WikiLeaks: US admires but wary of erratic ally Sarkozy

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The United States sees France's President Nicolas Sarkozy as "viscerally" pro-American, but fears he can be a touchy and erratic partner with a complex private life, leaked cables showed Wednesday.

The latest slew of leaked US diplomatic cables paints a picture of a French leader determined to repair ties with Washington after the crisis over the Iraq war, an object of amused fascination to American diplomats in Paris.

"Your visit comes at a historic time," the US charge d'affaires in Paris told US President Barack Obama before his first trip to France in April 2009.

"Nicolas Sarkozy is the most pro-American French president since World War II and is, at the moment, arguably the more influential leader in Europe," the envoy, Mark Pekala, wrote, according to the latest leaked memo.

"A pragmatist and an activist, he can be brilliant, impatient, undiplomatic, hard to predict, charming, innovative and summit-prone," Pekala warned, noting Sarkozy's instinct to call world leaders to frequent top-level meetings.

The trove of documents released late Tuesday by international dailies dates back to before Sarkozy's election, when US diplomats were delighted to meet a presidential candidate determined to build warm ties with Washington.

Four years on, the alliance remains strong -- particularly as Washington and Paris combine to pressure Iran on its nuclear programme -- but the embassy has marvelled at Sarkozy's plummeting popularity and complex domestic life.

The US envoys worry that the "thin-skinned and authoritarian" president relies too closely on a tight inner circle of yes men, who fear to contradict him, and that he sometimes lets his private passions undermine his work.

"Sarkozy's own advisors likewise demonstrate little independence and appear to have little effect on curbing the hyperactive president, even when he is at his most mercurial," a December 2009 memo said.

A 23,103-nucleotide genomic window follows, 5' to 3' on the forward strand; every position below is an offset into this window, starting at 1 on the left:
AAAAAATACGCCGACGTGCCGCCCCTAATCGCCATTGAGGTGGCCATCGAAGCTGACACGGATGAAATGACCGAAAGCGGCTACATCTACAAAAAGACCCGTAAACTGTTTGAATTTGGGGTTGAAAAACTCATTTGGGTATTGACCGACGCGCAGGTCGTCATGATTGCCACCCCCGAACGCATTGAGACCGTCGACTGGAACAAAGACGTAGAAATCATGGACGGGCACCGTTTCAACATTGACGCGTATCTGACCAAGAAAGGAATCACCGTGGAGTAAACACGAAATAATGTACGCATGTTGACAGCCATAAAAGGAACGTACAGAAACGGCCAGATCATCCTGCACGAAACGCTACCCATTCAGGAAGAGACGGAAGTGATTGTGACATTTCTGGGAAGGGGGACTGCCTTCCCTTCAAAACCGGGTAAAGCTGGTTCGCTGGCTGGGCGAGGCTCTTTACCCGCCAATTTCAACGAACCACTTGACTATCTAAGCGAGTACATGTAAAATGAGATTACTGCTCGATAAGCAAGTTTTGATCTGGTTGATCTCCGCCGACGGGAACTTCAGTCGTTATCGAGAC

"Elysee contacts have reported to us... re-routing the president's plane to avoid his seeing the Eiffel Tower lit up in Turkey's colors," it said, in one example of the tense atmosphere in the presidential team.

The tower was lit to celebrate a visit to Paris by Turkish Prime Minister Recep Tayyip Erdogan, but Sarkozy is an opponent of Turkey's bid to join the European Union and no fan of Erdogan's Islamist-rooted government.

Sarkozy's marriages have also raised concern.

"On permanent overdrive and intense in the best of times, Sarkozy's recent divorce raises questions about his ability to maintain his equilibrium and focus," the US embassy in Paris wrote in an October 2007 cable.

"Sarkozy has himself spoken of his dependence on Cecilia -- 'my source of strength and my Achilles heel,' as he put it. During their separation in 2005, a highly irritable, darker Sarkozy came into view."

Within months of losing Cecilia, Sarkozy married supermodel Carla Bruni.

"In a major miscalculation in image management, Sarkozy paraded for media coverage his billionaire-life-style affair with former supermodel and current First Lady Carla Bruni-Tedeschi," a May 2008 embassy cable complained.

According to the embassy, the formerly friendly French media then turned on Sarkozy to portray him as "as a vulgar, insecure celebrity-worshipper focused only on himself and his place in the limelight."

But perhaps the most startling extract from the cables, from a policy point of view, is that the US ambassador writes in 2006 -- a year before Sarkozy's election -- that he might send French troops to Iraq.

"Sarkozy declared that France and the international community would have to help the United States resolve the situation in Iraq. Perhaps by replacing the American army with an international force," he wrote.

But the US war in Iraq remained extremely unpopular in France, and nothing came of this idea once Sarkozy was elected, although he did send more French troops to Afghanistan and brought France back into full NATO membership.

Sarkozy was also, according to the leaked cables, not afraid to criticise the foreign policy of his predecessor Jacques Chirac's government to his American friends, even while he was interior minister in the outgoing administration.

"Sarkozy is instinctively pro-American and pro-Israel," the embassy wrote, according to the memos, noting what they called Sarkozy's "Jewish heritage" a reference to his French Catholic mother's Greek Jewish father.

The leaks also reveal more touching personal scenes showing Sarkozy's softer side, such as an occasion in 2006 when the US ambassador saw the then interior minister chasing a pet rabbit round his office with his nine-year-old son.

© 2010 AFP

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